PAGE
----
Friday morning at Budapest's Millenium Theatre, Istvan Szabo spoke with journalists in an attempt to shed morelight on his involvement with the state police in the 1950s.

With classmates Judit Elek,Eva Singer Karmento, Zsolt Kezdi-Kovacs and Janos Rosza, Szabo related thecircumstances that led to his unwilling cooperation with the communistauthorities: Police apprehended Szabo and a number ofothers took them to a hotel that served as headquarters for the secret police.There, they were held for three days and subjected largely to psychologicalpressure, although Kovacs said he saw police kick Szabo.

Although Szabo and his colleagues subsequently filed reports to the police, they insist that their reportsprimarily were meaningless and meant to confuse the authorities. Thefilm-makers expressed the idea that, through their pseudo-cooperation with thepolice, they were able to continue their careers and thereby tell their story,albeit in a roundabout manner. "If your fate makes it necessary to learnhow to behave under a dictatorship, I have made a film called Confidence. It's all in there," Szabos said.

Szabos new film, Relatives, opened the 37th Hungarian Film Week in Budapeston January 31. News of the director's past involvement with the communistauthorities has focused international attention on the small festival, whichruns until February 7.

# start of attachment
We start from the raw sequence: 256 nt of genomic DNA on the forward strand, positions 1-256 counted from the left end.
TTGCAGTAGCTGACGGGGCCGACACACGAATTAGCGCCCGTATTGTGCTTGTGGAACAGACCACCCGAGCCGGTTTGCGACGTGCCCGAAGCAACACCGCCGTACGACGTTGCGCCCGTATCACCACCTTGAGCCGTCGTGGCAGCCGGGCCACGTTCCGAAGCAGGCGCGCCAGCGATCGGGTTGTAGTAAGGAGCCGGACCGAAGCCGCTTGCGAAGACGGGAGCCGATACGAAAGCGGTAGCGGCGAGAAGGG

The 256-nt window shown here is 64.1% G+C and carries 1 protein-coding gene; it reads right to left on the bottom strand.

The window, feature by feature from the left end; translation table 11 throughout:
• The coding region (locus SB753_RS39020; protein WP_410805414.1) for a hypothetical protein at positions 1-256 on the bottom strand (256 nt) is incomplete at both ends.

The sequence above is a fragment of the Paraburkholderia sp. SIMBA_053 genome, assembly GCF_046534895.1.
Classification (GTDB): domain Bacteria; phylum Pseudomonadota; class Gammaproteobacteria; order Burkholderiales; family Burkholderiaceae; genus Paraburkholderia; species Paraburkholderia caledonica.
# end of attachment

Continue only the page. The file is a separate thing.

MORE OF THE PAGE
Last week, the Oscar-winning director told Hungarian media that he had cooperatedwith communist security agents in the 1950s to protect the lives of his fellowfilm-makers who had participated in the Hungarian revolution 50 years ago. Oneof these individuals was Pal Gabor, who had taken uparms in the revolution. Gabor later went on to makethe political drama Angi Vera, which the International Critics'Prize at Cannes in 1979.

Szabo told Hungarian daily Nepszabadság that he was proud ofhis actions. "It was the most courageous and adventurous thing in my life,since I was able to save one of my classmates from being disclosed andhanged," he told the paper.

"People ask me why I didn't say something 16 years ago," after thefall of communism in Hungary,Szabos told journalists. "I didn't have theauthorisation to say anything about this [before now]," he said. "Itwould have been bad timing."

Szabos expressed gratitude to his my classmates."I am especially grateful to those who are no longer with us and can'tshare with us what happened," he said.

In 1982, Szabos's film Mephisto won an Academy Award for Best Foreign Language Film. Confidence was nominated for an Oscar in1981 and won its director a Silver Bear at Berlinin 1980